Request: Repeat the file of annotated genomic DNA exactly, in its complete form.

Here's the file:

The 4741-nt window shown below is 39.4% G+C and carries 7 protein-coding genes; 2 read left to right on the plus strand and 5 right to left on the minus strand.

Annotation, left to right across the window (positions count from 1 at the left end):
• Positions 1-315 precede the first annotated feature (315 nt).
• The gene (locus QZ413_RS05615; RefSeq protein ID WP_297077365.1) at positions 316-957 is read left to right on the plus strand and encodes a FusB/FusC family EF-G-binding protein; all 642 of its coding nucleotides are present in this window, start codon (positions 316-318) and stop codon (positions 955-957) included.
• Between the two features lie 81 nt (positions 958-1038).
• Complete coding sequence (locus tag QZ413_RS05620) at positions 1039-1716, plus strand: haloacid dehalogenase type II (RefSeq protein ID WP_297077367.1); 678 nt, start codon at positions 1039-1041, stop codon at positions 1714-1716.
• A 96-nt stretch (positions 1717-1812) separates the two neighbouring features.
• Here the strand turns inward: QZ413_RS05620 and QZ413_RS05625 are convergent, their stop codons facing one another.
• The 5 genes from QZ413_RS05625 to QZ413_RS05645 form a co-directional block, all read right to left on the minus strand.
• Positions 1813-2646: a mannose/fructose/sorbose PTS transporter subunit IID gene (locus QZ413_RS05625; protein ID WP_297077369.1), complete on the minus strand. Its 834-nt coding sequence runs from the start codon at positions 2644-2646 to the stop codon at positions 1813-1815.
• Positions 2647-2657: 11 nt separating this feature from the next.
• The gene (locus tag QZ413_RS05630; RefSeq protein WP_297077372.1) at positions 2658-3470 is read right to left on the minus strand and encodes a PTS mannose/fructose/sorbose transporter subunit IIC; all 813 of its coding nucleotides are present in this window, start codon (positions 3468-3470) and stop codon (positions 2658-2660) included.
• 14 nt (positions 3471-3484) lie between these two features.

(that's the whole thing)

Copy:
The 4741-nt window shown below is 39.4% G+C and carries 7 protein-coding genes; 2 read left to right on the plus strand and 5 right to left on the minus strand.

Annotation, left to right across the window (positions count from 1 at the left end):
• Positions 1-315 precede the first annotated feature (315 nt).
• The gene (locus QZ413_RS05615; RefSeq protein ID WP_297077365.1) at positions 316-957 is read left to right on the plus strand and encodes a FusB/FusC family EF-G-binding protein; all 642 of its coding nucleotides are present in this window, start codon (positions 316-318) and stop codon (positions 955-957) included.
• Between the two features lie 81 nt (positions 958-1038).
• Complete coding sequence (locus tag QZ413_RS05620) at positions 1039-1716, plus strand: haloacid dehalogenase type II (RefSeq protein ID WP_297077367.1); 678 nt, start codon at positions 1039-1041, stop codon at positions 1714-1716.
• A 96-nt stretch (positions 1717-1812) separates the two neighbouring features.
• Here the strand turns inward: QZ413_RS05620 and QZ413_RS05625 are convergent, their stop codons facing one another.
• The 5 genes from QZ413_RS05625 to QZ413_RS05645 form a co-directional block, all read right to left on the minus strand.
• Positions 1813-2646: a mannose/fructose/sorbose PTS transporter subunit IID gene (locus QZ413_RS05625; protein ID WP_297077369.1), complete on the minus strand. Its 834-nt coding sequence runs from the start codon at positions 2644-2646 to the stop codon at positions 1813-1815.
• Positions 2647-2657: 11 nt separating this feature from the next.
• The gene (locus tag QZ413_RS05630; RefSeq protein WP_297077372.1) at positions 2658-3470 is read right to left on the minus strand and encodes a PTS mannose/fructose/sorbose transporter subunit IIC; all 813 of its coding nucleotides are present in this window, start codon (positions 3468-3470) and stop codon (positions 2658-2660) included.
• 14 nt (positions 3471-3484) lie between these two features.